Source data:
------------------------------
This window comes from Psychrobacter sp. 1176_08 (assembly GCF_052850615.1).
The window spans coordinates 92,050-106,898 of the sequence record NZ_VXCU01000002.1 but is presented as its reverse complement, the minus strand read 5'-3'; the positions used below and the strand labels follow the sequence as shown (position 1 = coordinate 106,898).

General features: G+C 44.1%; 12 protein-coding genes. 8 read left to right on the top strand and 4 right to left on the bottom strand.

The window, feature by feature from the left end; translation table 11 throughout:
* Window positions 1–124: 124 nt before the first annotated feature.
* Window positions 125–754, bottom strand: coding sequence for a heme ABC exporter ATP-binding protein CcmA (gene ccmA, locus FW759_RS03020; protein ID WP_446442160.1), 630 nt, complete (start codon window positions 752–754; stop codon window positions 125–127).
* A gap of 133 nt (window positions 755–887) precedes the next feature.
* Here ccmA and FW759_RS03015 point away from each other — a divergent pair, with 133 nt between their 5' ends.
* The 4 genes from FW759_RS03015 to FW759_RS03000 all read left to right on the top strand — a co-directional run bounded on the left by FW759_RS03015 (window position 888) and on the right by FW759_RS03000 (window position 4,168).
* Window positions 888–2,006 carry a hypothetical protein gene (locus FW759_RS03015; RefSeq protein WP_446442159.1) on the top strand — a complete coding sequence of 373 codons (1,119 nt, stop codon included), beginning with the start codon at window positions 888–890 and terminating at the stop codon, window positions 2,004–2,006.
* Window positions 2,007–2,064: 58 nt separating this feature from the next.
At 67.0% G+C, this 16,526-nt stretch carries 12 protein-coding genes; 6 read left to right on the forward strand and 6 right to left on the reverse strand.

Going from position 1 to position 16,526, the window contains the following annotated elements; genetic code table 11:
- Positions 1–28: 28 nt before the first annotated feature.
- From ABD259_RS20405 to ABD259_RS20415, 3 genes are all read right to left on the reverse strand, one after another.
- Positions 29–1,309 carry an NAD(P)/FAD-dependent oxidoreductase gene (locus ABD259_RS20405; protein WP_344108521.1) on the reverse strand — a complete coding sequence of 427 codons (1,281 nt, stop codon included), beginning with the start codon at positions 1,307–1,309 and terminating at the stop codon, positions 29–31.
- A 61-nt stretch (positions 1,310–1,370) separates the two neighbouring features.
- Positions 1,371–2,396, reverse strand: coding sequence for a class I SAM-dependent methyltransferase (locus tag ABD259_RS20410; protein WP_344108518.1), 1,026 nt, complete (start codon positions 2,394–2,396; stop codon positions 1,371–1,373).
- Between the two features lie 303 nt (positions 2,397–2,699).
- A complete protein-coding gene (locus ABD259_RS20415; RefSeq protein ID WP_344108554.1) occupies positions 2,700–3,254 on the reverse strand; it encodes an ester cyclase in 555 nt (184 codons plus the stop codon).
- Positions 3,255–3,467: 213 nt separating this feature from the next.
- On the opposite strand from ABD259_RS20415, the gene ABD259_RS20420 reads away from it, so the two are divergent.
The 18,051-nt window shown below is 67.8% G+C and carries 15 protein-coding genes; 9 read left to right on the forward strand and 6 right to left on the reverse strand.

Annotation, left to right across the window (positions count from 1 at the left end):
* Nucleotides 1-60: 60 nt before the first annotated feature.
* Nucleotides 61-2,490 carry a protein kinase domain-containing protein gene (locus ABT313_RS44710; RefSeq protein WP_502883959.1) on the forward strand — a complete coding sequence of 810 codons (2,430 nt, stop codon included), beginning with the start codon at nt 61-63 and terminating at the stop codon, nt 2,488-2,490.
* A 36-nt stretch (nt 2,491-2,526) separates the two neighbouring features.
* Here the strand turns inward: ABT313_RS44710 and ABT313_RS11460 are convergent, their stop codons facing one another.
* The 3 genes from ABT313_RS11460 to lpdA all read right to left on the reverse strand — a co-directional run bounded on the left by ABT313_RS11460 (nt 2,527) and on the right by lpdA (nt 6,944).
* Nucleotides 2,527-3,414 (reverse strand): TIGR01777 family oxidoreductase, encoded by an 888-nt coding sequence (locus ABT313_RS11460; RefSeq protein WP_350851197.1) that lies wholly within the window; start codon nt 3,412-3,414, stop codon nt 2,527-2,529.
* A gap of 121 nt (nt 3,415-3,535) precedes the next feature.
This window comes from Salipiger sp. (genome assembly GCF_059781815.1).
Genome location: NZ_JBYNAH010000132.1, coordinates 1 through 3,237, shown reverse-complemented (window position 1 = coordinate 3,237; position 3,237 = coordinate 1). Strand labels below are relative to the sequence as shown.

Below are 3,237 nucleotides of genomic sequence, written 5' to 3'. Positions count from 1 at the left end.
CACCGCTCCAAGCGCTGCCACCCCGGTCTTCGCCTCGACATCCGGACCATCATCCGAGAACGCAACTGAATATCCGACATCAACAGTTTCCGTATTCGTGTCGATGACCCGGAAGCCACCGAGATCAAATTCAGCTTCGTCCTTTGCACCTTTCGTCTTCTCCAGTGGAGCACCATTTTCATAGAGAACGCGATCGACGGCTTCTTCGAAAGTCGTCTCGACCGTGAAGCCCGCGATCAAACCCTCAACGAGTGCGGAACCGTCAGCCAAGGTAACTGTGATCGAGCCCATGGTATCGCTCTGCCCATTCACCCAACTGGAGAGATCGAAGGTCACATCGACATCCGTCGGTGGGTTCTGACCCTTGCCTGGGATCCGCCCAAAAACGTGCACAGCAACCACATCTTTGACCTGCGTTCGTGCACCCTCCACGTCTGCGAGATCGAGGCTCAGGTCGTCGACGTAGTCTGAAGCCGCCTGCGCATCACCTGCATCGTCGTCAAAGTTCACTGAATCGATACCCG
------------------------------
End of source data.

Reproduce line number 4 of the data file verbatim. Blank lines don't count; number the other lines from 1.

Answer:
The window, feature by feature from the left end; translation table 11 throughout: